If I could hop in a time machine and visit my twelve-year-old self, I’d want to wow him with revelations from the future. But I wouldn’t show off the iPhone, or try to explain Netflix, or trick him into believing that we finally accepted the electric car as the new standard for transportation. I’d cut right to the thing that’d really blow his mind, the seismic cultural shift that as a boy, I had assumed was all but impossible.

“Superheroes are gonna be huge in the future.”
“No way! Does Green Lantern finally get a movie?
“Oh, you sweet child. Y—yes. Yes, he does. God, you’re so innocent.”
“Okay…? Are there more Spider-Man movies?”
“Hell yeah. Tobey Maguire stays on until the third one, then they do some animated stuff, then they have more Spider-Man movies a few years later. Those ones aren’t great. But yeah, pretty much everybody gets a movie. Through a minor miracle of licensing, they even pull off an Avengers movie.”
“Shut up. Is it good?”
“Yeah, it’s pretty damn fun. The crazy thing, though, is that it makes buttloads of money. It’s everywhere. Teenage girls go rabid for Iron Man, Thor, and Captain America like they’re in the Backstreet Boys. I’m telling you, comic-book stuff is gonna be gigantic.”
“I can’t wait for the future, that sounds awesome.”
“Honestly? You’re kinda gonna hate it. It gets old real fast.”
“Huh. I sound lame in the future.”
“Hey! Fuck you, man.”

And I’d hop back in my time machine, leaving him mouth agape, stricken with befuddlement.# My boyhood self, dizzy from the heady scent of fresh comic-book paper, would find a future of “hero fatigue” unthinkable. I spent my younger years on the hunt for someone who would geek out over Black Bolt and Shazam and M.O.D.O.K. with me, so if I’m living in a world where everyone’s gotten on my wavelength, then I should have no reason to be anything but elated. Instead, the mainstream’s assimilation of comic-books has left me colder than a (newly plausible) gay sex scene between Iceman and Mr. Freeze.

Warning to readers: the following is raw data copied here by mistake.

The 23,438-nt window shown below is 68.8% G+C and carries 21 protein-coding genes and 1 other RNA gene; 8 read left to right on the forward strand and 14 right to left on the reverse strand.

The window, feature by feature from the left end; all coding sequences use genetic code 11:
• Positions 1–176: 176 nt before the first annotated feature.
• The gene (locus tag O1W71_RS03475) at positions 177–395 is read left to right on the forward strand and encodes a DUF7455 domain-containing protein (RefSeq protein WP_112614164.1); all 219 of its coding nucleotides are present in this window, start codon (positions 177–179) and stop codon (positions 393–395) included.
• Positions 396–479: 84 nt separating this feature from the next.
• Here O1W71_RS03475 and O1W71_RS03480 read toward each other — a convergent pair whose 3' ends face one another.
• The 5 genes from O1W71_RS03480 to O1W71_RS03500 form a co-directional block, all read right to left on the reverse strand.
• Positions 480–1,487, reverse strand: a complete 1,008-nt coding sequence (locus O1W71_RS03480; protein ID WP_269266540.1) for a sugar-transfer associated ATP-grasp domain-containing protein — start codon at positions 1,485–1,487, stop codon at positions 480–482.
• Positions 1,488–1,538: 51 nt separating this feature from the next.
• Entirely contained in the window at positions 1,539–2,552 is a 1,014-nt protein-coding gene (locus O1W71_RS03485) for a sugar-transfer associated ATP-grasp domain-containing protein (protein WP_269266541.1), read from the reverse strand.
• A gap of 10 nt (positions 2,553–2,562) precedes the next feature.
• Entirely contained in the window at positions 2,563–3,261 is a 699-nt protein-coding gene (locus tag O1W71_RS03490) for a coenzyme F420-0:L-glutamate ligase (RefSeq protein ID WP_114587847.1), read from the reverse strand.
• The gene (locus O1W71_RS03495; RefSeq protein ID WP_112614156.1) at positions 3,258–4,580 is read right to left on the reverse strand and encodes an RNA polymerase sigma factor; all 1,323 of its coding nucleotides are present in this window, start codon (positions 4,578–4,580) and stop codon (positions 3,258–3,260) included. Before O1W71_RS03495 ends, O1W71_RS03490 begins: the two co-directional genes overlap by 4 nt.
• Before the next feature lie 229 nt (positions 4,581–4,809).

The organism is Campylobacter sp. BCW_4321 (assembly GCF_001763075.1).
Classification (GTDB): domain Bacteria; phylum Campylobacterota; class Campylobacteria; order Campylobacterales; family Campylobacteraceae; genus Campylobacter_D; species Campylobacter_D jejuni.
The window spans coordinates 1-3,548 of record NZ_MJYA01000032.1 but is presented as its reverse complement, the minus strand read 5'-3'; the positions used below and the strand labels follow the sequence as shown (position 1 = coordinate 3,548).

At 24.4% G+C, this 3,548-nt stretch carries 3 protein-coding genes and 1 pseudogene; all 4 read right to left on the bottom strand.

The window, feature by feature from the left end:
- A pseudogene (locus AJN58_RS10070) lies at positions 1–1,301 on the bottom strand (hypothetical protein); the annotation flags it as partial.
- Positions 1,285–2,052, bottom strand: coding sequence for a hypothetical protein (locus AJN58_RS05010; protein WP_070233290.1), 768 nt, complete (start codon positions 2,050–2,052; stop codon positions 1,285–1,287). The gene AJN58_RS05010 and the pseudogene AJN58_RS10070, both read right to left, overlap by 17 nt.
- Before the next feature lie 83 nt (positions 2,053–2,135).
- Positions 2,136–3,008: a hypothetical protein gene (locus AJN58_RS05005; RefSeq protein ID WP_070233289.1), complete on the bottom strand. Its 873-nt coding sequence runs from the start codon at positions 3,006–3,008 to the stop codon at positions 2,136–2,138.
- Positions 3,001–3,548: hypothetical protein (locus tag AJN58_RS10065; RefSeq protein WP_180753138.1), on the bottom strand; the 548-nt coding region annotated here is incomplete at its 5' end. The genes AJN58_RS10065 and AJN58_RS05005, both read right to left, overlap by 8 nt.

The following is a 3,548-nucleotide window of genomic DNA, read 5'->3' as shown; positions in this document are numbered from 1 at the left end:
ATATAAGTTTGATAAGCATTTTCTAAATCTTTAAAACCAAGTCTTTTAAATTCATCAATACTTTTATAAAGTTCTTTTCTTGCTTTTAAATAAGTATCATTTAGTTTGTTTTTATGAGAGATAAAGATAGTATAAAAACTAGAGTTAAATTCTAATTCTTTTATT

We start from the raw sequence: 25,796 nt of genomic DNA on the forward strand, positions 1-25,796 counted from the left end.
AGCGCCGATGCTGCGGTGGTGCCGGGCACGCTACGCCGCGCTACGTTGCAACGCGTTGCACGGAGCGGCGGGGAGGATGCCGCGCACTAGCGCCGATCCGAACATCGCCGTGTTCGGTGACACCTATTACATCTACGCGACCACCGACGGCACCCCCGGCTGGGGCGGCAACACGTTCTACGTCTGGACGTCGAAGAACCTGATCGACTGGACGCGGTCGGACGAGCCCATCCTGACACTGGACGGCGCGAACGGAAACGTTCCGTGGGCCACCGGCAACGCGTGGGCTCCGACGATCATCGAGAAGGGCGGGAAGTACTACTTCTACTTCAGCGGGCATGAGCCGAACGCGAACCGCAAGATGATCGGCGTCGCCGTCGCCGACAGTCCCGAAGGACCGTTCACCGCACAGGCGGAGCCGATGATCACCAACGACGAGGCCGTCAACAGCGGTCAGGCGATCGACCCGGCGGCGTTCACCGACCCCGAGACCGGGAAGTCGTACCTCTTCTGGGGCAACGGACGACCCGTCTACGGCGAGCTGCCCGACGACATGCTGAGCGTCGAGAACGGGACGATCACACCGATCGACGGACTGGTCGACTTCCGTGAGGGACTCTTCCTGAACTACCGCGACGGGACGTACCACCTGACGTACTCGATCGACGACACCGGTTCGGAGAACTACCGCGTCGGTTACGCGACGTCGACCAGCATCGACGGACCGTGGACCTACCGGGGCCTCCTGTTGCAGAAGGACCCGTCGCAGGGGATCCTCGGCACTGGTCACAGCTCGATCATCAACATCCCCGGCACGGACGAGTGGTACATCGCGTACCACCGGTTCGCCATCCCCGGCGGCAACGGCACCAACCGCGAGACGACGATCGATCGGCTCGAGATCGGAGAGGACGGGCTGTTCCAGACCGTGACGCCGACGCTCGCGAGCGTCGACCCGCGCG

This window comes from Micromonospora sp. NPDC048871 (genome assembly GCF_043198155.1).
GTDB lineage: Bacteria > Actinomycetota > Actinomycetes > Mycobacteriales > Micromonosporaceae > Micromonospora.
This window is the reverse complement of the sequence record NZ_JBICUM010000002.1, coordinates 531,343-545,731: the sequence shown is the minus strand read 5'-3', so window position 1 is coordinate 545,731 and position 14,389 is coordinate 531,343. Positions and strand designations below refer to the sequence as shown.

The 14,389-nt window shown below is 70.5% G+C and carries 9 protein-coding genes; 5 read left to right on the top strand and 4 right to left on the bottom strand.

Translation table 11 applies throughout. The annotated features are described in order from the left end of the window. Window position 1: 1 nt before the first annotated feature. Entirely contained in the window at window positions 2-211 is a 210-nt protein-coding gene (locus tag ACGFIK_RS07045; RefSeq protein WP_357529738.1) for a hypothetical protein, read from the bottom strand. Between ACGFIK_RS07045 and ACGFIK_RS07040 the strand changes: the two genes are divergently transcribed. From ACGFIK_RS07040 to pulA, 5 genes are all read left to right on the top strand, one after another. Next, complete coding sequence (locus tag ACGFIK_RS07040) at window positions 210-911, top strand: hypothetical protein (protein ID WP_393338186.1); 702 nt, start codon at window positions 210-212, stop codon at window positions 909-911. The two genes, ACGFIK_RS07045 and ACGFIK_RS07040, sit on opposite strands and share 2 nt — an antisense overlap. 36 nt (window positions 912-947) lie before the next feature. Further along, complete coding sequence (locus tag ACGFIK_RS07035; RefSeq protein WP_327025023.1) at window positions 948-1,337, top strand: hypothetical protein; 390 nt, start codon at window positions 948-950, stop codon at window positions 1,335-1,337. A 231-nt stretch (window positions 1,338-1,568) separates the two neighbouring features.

Even though my passion for the tights-and-capes set felt like a point of alienation for me as a kid, it served a vital purpose. For a middle-schooler with a small circle of friends and little marketable appeal to a wider demographic, comics nerdhood was a beacon to kindred spirits. Quoting “The Killing Joke,” Alan Moore’s legendary limited-series run with Batman, was a Bat-Signal of my own. My Magneto t-shirt tacitly beckoned like-minded weirdoes, other kids who could tap into my frequency, who would be down to hash out the finer points of Jean Grey’s third death and resurrection as opposed to the fourth one.# When this fringe subculture had a smaller number of members, at its essence, it was a way people could connect to one another and, subsequently, feel less alone in this cold, dark world.

Now that comics have permeated the mainstream, they no longer symbolize nerd lifestyle and the attendant personality type. Gone are the days when superheroes were the exclusive province of the physically unimposing, socially uneasy, and the pop-culturally obsessive. A scant ten years ago, a conversation about Spider-Man would naturally segue into meditations on retconned deaths, Watchmen, whether Greedo shot first, the merits of the studio cut vs. the director’s cut of Blade Runner, and not seeing the appeal of pick-up football. It was a cliché, but most clichés don’t come from nowhere. Now, though, it doesn’t create bonds with the immediacy that it used to. Liking Spider-Man is like being into the Beatles or having a Thai food addiction. It’s for everybody.

<> at FOX Plaza on October 31, 2014 in New York City.